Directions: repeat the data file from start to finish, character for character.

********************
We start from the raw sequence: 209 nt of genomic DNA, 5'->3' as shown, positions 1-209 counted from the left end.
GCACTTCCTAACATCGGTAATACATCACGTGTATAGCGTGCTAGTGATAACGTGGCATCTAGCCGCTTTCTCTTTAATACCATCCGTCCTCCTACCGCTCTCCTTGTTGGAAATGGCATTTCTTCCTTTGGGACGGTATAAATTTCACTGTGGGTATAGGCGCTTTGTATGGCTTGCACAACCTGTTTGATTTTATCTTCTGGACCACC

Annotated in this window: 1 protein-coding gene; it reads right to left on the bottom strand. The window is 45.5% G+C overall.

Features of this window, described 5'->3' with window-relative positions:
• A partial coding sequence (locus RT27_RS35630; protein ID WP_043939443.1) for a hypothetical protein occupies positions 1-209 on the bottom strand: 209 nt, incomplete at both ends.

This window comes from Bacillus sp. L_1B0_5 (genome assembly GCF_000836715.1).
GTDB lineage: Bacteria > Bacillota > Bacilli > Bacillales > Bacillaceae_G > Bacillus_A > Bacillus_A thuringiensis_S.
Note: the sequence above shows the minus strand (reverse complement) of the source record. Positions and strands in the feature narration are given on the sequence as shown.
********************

We start from the raw sequence: 209 nt of genomic DNA, 5'->3' as shown, positions 1-209 counted from the left end.
GCACTTCCTAACATCGGTAATACATCACGTGTATAGCGTGCTAGTGATAACGTGGCATCTAGCCGCTTTCTCTTTAATACCATCCGTCCTCCTACCGCTCTCCTTGTTGGAAATGGCATTTCTTCCTTTGGGACGGTATAAATTTCACTGTGGGTATAGGCGCTTTGTATGGCTTGCACAACCTGTTTGATTTTATCTTCTGGACCACC

Annotated in this window: 1 protein-coding gene; it reads right to left on the bottom strand. The window is 45.5% G+C overall.

Features of this window, described 5'->3' with window-relative positions:
• A partial coding sequence (locus RT27_RS35630; protein ID WP_043939443.1) for a hypothetical protein occupies positions 1-209 on the bottom strand: 209 nt, incomplete at both ends.

This window comes from Bacillus sp. L_1B0_5 (genome assembly GCF_000836715.1).
GTDB lineage: Bacteria > Bacillota > Bacilli > Bacillales > Bacillaceae_G > Bacillus_A > Bacillus_A thuringiensis_S.
Note: the sequence above shows the minus strand (reverse complement) of the source record. Positions and strands in the feature narration are given on the sequence as shown.